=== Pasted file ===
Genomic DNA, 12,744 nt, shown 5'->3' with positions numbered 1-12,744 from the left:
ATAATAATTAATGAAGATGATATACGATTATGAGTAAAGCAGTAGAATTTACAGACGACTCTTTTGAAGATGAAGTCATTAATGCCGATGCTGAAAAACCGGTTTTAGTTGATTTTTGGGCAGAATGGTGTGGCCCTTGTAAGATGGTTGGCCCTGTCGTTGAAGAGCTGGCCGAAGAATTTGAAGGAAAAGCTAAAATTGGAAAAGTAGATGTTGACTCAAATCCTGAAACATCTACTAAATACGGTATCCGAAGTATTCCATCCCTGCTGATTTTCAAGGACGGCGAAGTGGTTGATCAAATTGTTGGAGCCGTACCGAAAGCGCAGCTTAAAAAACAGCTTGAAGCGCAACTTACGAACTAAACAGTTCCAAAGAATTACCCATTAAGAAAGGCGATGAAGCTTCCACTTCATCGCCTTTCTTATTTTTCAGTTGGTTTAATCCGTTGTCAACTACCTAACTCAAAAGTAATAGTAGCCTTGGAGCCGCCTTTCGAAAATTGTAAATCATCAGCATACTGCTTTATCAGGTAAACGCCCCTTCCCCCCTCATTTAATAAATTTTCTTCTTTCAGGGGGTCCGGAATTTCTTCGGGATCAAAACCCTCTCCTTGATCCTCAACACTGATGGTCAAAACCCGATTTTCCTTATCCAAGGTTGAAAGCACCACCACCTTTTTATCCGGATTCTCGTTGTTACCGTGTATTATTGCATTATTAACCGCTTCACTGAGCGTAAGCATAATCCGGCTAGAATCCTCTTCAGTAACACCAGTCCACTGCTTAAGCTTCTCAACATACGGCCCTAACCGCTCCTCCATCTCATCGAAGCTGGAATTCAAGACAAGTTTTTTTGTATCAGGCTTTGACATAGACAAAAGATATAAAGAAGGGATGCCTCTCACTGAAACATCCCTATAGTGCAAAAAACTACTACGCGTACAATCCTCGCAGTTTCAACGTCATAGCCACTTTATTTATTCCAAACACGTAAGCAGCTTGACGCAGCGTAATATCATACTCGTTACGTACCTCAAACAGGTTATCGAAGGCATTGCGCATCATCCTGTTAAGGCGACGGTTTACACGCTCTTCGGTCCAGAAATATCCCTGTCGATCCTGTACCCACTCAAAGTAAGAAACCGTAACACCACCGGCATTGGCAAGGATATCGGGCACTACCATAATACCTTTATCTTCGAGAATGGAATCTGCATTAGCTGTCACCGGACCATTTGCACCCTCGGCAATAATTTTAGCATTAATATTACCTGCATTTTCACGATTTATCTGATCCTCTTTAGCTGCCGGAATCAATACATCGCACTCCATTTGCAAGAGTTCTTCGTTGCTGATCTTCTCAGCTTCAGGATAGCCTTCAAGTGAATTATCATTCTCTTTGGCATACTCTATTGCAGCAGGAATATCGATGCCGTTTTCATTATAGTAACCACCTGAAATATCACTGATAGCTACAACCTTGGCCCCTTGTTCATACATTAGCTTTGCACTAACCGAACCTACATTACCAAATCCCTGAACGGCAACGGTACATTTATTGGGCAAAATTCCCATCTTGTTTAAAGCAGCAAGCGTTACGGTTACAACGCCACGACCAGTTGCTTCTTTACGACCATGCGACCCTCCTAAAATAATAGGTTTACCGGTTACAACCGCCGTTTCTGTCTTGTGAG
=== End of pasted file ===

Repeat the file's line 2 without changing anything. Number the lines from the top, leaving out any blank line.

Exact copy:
ATAATAATTAATGAAGATGATATACGATTATGAGTAAAGCAGTAGAATTTACAGACGACTCTTTTGAAGATGAAGTCATTAATGCCGATGCTGAAAAACCGGTTTTAGTTGATTTTTGGGCAGAATGGTGTGGCCCTTGTAAGATGGTTGGCCCTGTCGTTGAAGAGCTGGCCGAAGAATTTGAAGGAAAAGCTAAAATTGGAAAAGTAGATGTTGACTCAAATCCTGAAACATCTACTAAATACGGTATCCGAAGTATTCCATCCCTGCTGATTTTCAAGGACGGCGAAGTGGTTGATCAAATTGTTGGAGCCGTACCGAAAGCGCAGCTTAAAAAACAGCTTGAAGCGCAACTTACGAACTAAACAGTTCCAAAGAATTACCCATTAAGAAAGGCGATGAAGCTTCCACTTCATCGCCTTTCTTATTTTTCAGTTGGTTTAATCCGTTGTCAACTACCTAACTCAAAAGTAATAGTAGCCTTGGAGCCGCCTTTCGAAAATTGTAAATCATCAGCATACTGCTTTATCAGGTAAACGCCCCTTCCCCCCTCATTTAATAAATTTTCTTCTTTCAGGGGGTCCGGAATTTCTTCGGGATCAAAACCCTCTCCTTGATCCTCAACACTGATGGTCAAAACCCGATTTTCCTTATCCAAGGTTGAAAGCACCACCACCTTTTTATCCGGATTCTCGTTGTTACCGTGTATTATTGCATTATTAACCGCTTCACTGAGCGTAAGCATAATCCGGCTAGAATCCTCTTCAGTAACACCAGTCCACTGCTTAAGCTTCTCAACATACGGCCCTAACCGCTCCTCCATCTCATCGAAGCTGGAATTCAAGACAAGTTTTTTTGTATCAGGCTTTGACATAGACAAAAGATATAAAGAAGGGATGCCTCTCACTGAAACATCCCTATAGTGCAAAAAACTACTACGCGTACAATCCTCGCAGTTTCAACGTCATAGCCACTTTATTTATTCCAAACACGTAAGCAGCTTGACGCAGCGTAATATCATACTCGTTACGTACCTCAAACAGGTTATCGAAGGCATTGCGCATCATCCTGTTAAGGCGACGGTTTACACGCTCTTCGGTCCAGAAATATCCCTGTCGATCCTGTACCCACTCAAAGTAAGAAACCGTAACACCACCGGCATTGGCAAGGATATCGGGCACTACCATAATACCTTTATCTTCGAGAATGGAATCTGCATTAGCTGTCACCGGACCATTTGCACCCTCGGCAATAATTTTAGCATTAATATTACCTGCATTTTCACGATTTATCTGATCCTCTTTAGCTGCCGGAATCAATACATCGCACTCCATTTGCAAGAGTTCTTCGTTGCTGATCTTCTCAGCTTCAGGATAGCCTTCAAGTGAATTATCATTCTCTTTGGCATACTCTATTGCAGCAGGAATATCGATGCCGTTTTCATTATAGTAACCACCTGAAATATCACTGATAGCTACAACCTTGGCCCCTTGTTCATACATTAGCTTTGCACTAACCGAACCTACATTACCAAATCCCTGAACGGCAACGGTACATTTATTGGGCAAAATTCCCATCTTGTTTAAAGCAGCAAGCGTTACGGTTACAACGCCACGACCAGTTGCTTCTTTACGACCATGCGACCCTCCTAAAATAATAGGTTTACCGGTTACAACCGCCGTTTCTGTCTTGTGAG